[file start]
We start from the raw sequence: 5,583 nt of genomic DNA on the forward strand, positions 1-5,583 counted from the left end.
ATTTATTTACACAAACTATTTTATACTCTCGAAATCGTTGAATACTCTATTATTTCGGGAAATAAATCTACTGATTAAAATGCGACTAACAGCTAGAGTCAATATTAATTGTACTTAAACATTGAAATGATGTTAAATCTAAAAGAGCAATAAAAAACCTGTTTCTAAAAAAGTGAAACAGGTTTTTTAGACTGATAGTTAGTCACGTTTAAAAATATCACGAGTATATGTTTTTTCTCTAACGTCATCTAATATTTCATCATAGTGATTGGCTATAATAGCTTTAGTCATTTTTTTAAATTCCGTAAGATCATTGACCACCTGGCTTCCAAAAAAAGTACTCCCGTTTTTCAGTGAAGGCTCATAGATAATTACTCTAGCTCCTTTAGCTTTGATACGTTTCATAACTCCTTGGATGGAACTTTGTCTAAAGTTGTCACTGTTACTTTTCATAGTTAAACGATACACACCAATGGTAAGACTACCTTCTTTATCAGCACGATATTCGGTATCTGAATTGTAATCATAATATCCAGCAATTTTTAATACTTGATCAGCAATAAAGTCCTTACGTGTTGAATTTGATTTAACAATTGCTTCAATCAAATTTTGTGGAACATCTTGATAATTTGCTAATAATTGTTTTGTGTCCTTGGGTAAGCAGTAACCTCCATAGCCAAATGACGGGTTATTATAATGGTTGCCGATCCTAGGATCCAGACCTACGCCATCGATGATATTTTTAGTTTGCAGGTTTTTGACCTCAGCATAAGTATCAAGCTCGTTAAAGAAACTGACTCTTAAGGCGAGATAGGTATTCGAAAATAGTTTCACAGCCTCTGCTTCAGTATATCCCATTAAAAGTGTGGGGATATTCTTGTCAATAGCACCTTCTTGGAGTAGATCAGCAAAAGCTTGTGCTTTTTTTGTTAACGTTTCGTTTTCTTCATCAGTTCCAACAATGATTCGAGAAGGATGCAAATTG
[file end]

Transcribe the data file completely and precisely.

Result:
We start from the raw sequence: 5,583 nt of genomic DNA on the forward strand, positions 1-5,583 counted from the left end.
ATTTATTTACACAAACTATTTTATACTCTCGAAATCGTTGAATACTCTATTATTTCGGGAAATAAATCTACTGATTAAAATGCGACTAACAGCTAGAGTCAATATTAATTGTACTTAAACATTGAAATGATGTTAAATCTAAAAGAGCAATAAAAAACCTGTTTCTAAAAAAGTGAAACAGGTTTTTTAGACTGATAGTTAGTCACGTTTAAAAATATCACGAGTATATGTTTTTTCTCTAACGTCATCTAATATTTCATCATAGTGATTGGCTATAATAGCTTTAGTCATTTTTTTAAATTCCGTAAGATCATTGACCACCTGGCTTCCAAAAAAAGTACTCCCGTTTTTCAGTGAAGGCTCATAGATAATTACTCTAGCTCCTTTAGCTTTGATACGTTTCATAACTCCTTGGATGGAACTTTGTCTAAAGTTGTCACTGTTACTTTTCATAGTTAAACGATACACACCAATGGTAAGACTACCTTCTTTATCAGCACGATATTCGGTATCTGAATTGTAATCATAATATCCAGCAATTTTTAATACTTGATCAGCAATAAAGTCCTTACGTGTTGAATTTGATTTAACAATTGCTTCAATCAAATTTTGTGGAACATCTTGATAATTTGCTAATAATTGTTTTGTGTCCTTGGGTAAGCAGTAACCTCCATAGCCAAATGACGGGTTATTATAATGGTTGCCGATCCTAGGATCCAGACCTACGCCATCGATGATATTTTTAGTTTGCAGGTTTTTGACCTCAGCATAAGTATCAAGCTCGTTAAAGAAACTGACTCTTAAGGCGAGATAGGTATTCGAAAATAGTTTCACAGCCTCTGCTTCAGTATATCCCATTAAAAGTGTGGGGATATTCTTGTCAATAGCACCTTCTTGGAGTAGATCAGCAAAAGCTTGTGCTTTTTTTGTTAACGTTTCGTTTTCTTCATCAGTTCCAACAATGATTCGAGAAGGATGCAAATTG